Clinical freedom in a time of austerity.

First published online in Dentistry Blog on 8th April 2019. Full article.

Clinical freedom is becoming an aspiration rather than reality.

I regularly have to straddle a line between what principals need and what associates want, whilst attempting to keep both sides happy.

Often this involves money and the phrase ‘clinical freedom’.

Amongst the things they never teach you at dental school is that you must cover your costs before you can take anything out for yourself.

Increasing overheads makes this hard.

For instance, a 13% increase in CQC fees to ‘better align the cost of regulation’ must be borne by business owners.

As far as NHS practices are concerned, the minimal rise in fees during a decade of austerity have been swamped by rising costs.

Where contracts are fixed and consume a week’s full-time work to achieve them, there is little or no room for increasing productivity.

Associates, who have the dubiously privileged position of being self-employed, must take their share of the repeated squeezes on practice owners.

Either earn more (difficult with a fixed contract) or cost less.

Because previous generations earned a bigger slice than you, unfortunately does not mean that there is any divine right.

In any profession it is time and expertise for which people pay.

The third party fee setter (the NHS) took a set of fees from a decade and a half ago and continues to run with them.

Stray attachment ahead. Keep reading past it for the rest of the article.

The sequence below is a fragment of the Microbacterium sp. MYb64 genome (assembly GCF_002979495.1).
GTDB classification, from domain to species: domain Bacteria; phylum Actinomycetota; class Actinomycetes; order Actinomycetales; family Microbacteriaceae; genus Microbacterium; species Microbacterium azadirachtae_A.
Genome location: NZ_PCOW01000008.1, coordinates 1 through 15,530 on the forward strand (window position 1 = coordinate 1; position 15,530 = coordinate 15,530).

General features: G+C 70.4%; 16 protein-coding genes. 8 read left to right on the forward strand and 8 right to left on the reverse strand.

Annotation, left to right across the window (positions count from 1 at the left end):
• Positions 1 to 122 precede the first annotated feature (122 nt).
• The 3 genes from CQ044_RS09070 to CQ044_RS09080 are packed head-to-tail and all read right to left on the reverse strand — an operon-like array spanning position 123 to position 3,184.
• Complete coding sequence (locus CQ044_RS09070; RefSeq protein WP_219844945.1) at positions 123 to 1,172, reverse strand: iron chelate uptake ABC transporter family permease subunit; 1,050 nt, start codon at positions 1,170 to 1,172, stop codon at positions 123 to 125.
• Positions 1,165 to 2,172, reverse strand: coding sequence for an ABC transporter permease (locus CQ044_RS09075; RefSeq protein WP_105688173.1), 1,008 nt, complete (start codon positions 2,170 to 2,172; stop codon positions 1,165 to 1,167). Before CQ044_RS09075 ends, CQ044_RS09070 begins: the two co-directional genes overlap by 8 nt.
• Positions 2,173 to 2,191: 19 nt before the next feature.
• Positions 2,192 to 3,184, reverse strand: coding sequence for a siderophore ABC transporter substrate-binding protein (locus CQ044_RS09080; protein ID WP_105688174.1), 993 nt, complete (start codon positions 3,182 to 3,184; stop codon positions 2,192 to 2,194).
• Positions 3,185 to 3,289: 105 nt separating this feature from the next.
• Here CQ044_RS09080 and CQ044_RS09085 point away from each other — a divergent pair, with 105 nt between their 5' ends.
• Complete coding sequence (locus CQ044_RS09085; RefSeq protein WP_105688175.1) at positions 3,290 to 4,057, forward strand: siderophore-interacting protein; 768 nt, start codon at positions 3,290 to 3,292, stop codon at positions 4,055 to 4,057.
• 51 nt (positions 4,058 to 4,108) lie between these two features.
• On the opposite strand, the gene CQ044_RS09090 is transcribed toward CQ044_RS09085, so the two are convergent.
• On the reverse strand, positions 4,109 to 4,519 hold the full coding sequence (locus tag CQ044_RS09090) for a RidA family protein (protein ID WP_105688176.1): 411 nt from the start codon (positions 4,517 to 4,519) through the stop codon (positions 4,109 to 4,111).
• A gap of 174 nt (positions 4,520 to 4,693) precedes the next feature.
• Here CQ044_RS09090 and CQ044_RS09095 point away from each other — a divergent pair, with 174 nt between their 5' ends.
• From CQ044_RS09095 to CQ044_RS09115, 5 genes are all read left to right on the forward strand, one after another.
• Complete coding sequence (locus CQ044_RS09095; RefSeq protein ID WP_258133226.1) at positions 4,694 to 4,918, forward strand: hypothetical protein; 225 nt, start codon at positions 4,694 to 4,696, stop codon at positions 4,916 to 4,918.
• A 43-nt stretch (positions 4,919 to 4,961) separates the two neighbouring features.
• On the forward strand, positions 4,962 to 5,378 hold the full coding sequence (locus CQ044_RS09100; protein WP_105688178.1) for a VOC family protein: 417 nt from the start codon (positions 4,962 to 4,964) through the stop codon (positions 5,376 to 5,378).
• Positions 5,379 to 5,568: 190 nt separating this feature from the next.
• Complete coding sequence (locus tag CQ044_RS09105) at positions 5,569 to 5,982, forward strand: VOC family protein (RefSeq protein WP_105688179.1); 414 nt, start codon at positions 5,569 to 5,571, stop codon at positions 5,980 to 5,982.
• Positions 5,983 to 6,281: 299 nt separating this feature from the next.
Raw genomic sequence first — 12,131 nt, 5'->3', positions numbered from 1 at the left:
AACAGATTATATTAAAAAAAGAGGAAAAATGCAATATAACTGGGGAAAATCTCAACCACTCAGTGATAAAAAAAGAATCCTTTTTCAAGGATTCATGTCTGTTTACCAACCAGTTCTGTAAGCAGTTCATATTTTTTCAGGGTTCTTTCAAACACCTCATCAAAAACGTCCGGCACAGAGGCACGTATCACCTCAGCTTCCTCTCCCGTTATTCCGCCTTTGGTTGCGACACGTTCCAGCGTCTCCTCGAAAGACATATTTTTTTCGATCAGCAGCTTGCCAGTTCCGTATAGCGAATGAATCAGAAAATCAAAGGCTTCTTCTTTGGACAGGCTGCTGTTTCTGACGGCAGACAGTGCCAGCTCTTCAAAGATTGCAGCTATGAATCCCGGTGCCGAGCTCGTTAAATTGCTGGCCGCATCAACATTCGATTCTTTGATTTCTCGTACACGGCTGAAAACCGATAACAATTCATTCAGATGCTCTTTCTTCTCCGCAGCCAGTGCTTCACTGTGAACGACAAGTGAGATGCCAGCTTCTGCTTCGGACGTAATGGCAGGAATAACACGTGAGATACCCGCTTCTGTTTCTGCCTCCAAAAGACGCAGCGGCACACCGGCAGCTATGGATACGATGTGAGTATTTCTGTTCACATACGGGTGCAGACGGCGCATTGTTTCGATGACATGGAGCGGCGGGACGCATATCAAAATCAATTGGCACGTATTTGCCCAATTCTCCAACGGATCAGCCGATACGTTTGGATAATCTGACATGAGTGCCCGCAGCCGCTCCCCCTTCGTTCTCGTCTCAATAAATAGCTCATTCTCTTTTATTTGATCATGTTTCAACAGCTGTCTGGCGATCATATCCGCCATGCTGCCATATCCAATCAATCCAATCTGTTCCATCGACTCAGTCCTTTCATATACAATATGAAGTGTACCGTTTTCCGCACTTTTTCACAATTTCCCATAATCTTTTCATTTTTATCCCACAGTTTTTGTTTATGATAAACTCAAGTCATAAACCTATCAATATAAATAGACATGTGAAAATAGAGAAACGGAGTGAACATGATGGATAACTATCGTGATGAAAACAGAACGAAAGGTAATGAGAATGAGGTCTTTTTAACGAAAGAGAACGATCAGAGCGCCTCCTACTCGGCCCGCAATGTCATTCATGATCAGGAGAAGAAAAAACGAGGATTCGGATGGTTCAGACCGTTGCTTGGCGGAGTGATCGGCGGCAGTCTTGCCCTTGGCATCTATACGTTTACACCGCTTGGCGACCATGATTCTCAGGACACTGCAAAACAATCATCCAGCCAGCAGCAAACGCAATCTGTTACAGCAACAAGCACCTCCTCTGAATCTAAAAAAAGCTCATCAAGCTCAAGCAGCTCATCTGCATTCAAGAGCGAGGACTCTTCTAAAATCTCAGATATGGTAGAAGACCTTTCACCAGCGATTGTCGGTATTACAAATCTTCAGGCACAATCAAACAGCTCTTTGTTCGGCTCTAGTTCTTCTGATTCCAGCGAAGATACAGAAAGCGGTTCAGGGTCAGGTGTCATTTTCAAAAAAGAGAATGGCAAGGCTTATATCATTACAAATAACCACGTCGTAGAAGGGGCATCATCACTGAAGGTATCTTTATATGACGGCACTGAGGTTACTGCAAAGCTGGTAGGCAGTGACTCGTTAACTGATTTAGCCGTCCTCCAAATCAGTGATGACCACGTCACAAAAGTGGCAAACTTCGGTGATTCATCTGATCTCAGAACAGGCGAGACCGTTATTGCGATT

This ignores the flexibility and evolution that existed in the dental contracts for nearly six decades, which helped practices stay agile in order to remain profitable.

Sometimes these money pressures are manifested in a reduction in quality of working conditions; for instance equipment might not be maintained, materials and laboratories are chosen on cost and choice is limited and staff might be ‘bargain basement’.

As the first casualty of war is truth, so clinical freedom can become an aspiration rather than a reality.

“One third gone and what have you done?”

The Incisal Edge Newsletter for May 1st.

“Strike another match, start anew.” (Bob Dylan)

April 30th was our financial year end for nearly two decades and I still have a feeling that I must end something and, more important, start something around that date. Whilst tidying, reading and binning yesterday I came across these lines. I don’t know who wrote them originally but I like the simple message.

  • We are where we are.

  • It matters not how we got here.

  • What matters is; what happens next.

We’re a third of the way through 2019, blink and the summer will have gone, have you made the changes that you dreamed of, taken the steps you hoped  for or chosen the new path? If not now when?

I am a great fan of goals & plans and objectives & tactics sometimes what matters most is what you do in the next 10 minutes.

Many people (especially in dentistry it seems) have a tendency towards  “perfection paralysis” they want everything to be “right” before they make changes, before they start something new and, because it never will be, because perfection never quite happens, sadly they don’t start, they don’t make the move, and they are left with their dreams, hopes and aspirations unfulfilled.
If you are one of those perfectionists
this article might help.

To read online CLICK HERE

A Builder’s Lesson

How shall I a habit break?
As you did that habit make.
As you gathered, you must lose;
As you yielded, now refuse.
Thread by thread the strands we twist
Till they bind us, neck and wrist.
Thread by thread the patient hand
Must untwine, ere free we stand.
As we builded, stone by stone,
We must toil, unhelped, alone,
Till the wall is overthrown.

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